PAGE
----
This is tricky ground. In New York, the law that authorizes charters mandates that schools pay special attention to “at risk” student populations, meaning those with greater cognitive, behavioral, physical, and economic needs. Curricular innovation and school choice are also features of the law, but it is the “at risk” factor that makes Levy’s decision to let EMOs run the city’s worst performing schools so problematic. EMOs have yet to prove they can serve special needs students. Rather, they are known for both mediocre test scores and high levels of faculty dissatisfaction, and for “pushing out” hard to teach students through excessive school-ordered suspensions. In 1995, for example, Kylee Jones was suspended from the Edison-run Boston Renaissance Charter School no less than 20 times in one year for disrupting class. Jones, whose parents were undergoing a separation, was five years old. Unable to deal with disturbance, Edison encouraged staff to apply unusual disciplinary measures, including the use of “therapeutic restraints.” As a result, Edison was investigated by the U.S. Department of Education’s Office for Civil Rights. It seems that charter schools run by for-profit companies cannot prioritize the educational needs of at risk children and still gross returns from the same severe conditions faced by entrenched district public schools.
Along with the train wreck intersection of special education and privatization, another dilemma exists: accountability. It is a popular phrase, but there are few agreed upon criteria to assess schools except standardized exams, making it likely that corporate-managed charters will be evaluated according to their ability to control finances rather than their educational records. As schools are mandated into conversion and charters are meted out as punishment for failure, the question of closure returns. If Levy decrees charters, then there is little political incentive to revoke, even if schools cannot raises test scores in five ears. If SURR-to-charters are shut down, will poor communities then be left without a local school to serve their children? Is reconstitution the better model?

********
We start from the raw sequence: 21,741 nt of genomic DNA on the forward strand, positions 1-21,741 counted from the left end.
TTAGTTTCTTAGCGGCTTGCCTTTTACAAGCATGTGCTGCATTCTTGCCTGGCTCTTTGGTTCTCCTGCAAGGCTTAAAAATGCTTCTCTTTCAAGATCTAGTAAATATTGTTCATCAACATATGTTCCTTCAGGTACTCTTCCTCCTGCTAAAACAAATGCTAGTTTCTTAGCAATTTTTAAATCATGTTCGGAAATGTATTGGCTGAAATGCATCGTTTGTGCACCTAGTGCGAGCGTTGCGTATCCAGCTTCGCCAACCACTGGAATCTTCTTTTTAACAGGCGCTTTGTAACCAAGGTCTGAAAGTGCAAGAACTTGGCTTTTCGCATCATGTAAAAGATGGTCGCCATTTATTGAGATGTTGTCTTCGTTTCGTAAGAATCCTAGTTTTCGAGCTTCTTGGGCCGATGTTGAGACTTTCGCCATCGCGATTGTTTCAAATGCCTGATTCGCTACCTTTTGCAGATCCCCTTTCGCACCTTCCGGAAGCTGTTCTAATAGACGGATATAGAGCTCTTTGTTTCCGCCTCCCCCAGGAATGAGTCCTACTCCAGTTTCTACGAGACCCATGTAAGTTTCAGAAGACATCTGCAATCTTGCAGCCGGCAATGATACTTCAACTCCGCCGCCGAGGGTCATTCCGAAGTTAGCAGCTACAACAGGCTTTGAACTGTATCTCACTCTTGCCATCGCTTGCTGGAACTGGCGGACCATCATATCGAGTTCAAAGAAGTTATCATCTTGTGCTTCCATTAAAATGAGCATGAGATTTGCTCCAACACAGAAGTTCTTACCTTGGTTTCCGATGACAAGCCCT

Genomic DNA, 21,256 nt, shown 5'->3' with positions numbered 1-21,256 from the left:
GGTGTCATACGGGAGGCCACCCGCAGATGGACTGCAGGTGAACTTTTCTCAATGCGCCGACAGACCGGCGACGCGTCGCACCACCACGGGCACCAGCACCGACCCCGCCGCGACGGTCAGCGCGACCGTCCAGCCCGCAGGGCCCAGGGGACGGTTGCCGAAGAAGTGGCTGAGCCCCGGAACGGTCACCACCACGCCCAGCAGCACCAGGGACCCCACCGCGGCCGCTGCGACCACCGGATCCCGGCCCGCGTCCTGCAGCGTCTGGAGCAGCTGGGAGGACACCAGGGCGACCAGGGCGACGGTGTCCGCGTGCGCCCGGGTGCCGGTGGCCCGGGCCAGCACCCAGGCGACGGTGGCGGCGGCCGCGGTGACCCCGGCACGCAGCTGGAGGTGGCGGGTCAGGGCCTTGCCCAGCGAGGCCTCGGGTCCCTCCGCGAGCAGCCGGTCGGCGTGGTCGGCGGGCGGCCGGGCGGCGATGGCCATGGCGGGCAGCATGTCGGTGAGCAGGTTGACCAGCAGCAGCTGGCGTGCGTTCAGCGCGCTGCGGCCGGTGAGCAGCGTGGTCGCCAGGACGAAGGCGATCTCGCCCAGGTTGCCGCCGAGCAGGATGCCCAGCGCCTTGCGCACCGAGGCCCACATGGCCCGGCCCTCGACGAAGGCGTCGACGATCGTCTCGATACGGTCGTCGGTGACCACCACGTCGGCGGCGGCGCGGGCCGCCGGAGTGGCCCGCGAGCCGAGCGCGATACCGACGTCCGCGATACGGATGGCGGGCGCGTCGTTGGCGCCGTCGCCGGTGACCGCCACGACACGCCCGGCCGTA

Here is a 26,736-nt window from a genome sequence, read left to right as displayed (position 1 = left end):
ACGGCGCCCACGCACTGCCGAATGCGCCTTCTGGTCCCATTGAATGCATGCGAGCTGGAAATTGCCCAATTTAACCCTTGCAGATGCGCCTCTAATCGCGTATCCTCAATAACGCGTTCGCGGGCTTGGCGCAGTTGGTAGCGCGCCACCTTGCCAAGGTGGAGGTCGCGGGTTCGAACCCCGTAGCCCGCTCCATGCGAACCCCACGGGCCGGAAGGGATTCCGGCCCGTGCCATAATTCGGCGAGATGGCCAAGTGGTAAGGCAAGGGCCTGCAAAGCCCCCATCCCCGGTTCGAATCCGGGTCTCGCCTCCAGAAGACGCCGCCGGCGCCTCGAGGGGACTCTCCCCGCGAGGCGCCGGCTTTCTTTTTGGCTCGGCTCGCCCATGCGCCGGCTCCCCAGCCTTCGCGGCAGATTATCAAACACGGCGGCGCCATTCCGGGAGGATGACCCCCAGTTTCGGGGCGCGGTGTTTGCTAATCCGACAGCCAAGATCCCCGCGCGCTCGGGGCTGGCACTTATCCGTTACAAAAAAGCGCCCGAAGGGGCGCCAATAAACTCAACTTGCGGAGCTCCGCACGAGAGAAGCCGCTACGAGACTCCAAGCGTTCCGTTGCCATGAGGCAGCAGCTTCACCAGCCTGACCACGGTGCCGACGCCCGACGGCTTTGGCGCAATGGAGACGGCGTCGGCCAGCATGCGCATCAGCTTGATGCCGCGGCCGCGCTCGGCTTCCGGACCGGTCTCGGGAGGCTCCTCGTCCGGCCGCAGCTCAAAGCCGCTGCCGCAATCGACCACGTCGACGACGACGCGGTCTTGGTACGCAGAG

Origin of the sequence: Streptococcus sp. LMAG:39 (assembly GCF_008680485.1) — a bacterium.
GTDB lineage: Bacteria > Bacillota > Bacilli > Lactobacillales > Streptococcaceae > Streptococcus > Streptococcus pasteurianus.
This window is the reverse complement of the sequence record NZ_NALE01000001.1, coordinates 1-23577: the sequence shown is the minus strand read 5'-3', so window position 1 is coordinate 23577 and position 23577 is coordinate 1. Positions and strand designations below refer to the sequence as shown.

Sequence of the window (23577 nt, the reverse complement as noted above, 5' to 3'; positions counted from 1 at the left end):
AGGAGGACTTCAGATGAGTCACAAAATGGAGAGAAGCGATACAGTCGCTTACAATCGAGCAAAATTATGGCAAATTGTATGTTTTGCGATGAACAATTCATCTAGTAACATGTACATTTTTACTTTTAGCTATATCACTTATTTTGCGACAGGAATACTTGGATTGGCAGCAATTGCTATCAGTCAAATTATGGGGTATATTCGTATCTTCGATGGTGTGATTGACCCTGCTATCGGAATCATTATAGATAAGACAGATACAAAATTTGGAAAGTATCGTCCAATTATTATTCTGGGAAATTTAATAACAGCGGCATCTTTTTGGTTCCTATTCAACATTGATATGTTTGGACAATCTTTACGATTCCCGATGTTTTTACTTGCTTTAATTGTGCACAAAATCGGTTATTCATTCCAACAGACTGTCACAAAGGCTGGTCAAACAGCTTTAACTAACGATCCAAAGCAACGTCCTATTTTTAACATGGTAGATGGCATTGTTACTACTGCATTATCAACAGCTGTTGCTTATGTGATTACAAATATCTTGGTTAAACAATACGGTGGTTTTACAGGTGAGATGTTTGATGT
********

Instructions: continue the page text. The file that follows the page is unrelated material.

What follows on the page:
Currently, New York has at least 18 charter schools in operation, enrolling over 2000 children. Eleven of these are managed by for-profit companies that use a “Back to Basics” curriculum, despite research disputing whether such programs really provide “at-risk” students with an adequate education. While few question the need for mastering basic skills, the implicit expectation here is that students in failing schools are not suited for academic rigor. Why would companies that see dollars accruing from scaling back services and the creation of a uniform curriculum invest in the needs of “at risk” students who, in effect, blow the profit line?
To be eligible to apply for chartering, potential EMOs must demonstrate prior “success” with inner-city student populations, although there are no explicit guidelines for that. As well, the application requires that organizations bidding for the charter school contract have had experience operating a school with an annual budget of $1.5 million or more and a population of over 450 students. As a result, small non-profit and educational entities are knocked out of the running. So much for community control. Only those with enough venture capital to experiment can afford to apply.
Enter Edison, the number one for-profit public school management company nationwide. Although it does not have a stellar track record, and both Baltimore and Hartford have chosen not to renew contracts due to disputes over money and the quality of education services, Edison is the leading SURR-to-charter candidate in New York. What is the motivation for the private sector to get in on such a volatile social enterprise? In short, it is the chance to be first in what could potentially be a very lucrative game as EMOs expect profit will be made from scale up and franchise.
On the National Level
Charter schools are dotted across a continuum of political agendas, but a dominant conservative atmosphere means that even if charters and vouchers have hints of populism (choice for those who have none), the infrastructure in which they are implemented may make a progressive charter movement untenable. Unfortunately, the notion that the private sector can “do it better” has gripped the nation’s public schools systems. In theory, charter schools can offer independence and innovation to better meet the needs of all students. But with the current emphasis on reforming schools based on business models, the promise of charter schools will probably not be realized, particularly if they are handed to large companies that have little or no track record in innovative and effective education practice. Opening the bidding process nationwide to win the managing contract for the SURR schools raises serious questions about the chance for community control of public schools.
At present, community control stands to be co-opted by those motivated by profit instead of learning, by companies not interested in changing the opportunities of disenfranchised communities. At the most basic level, parents must have accurate information regarding what EMOs actually accomplish, especially in contrast to successful charter schools being run by nonprofit community-based organizations in other states. Parents need to know about other alternatives because not all public schools fail. Most importantly, progressive educators cannot sit idle while a market-driven conservative agenda undermines support for public schools via the privatization route of charter schools, threatening the educational opportunities for the kids who need them most.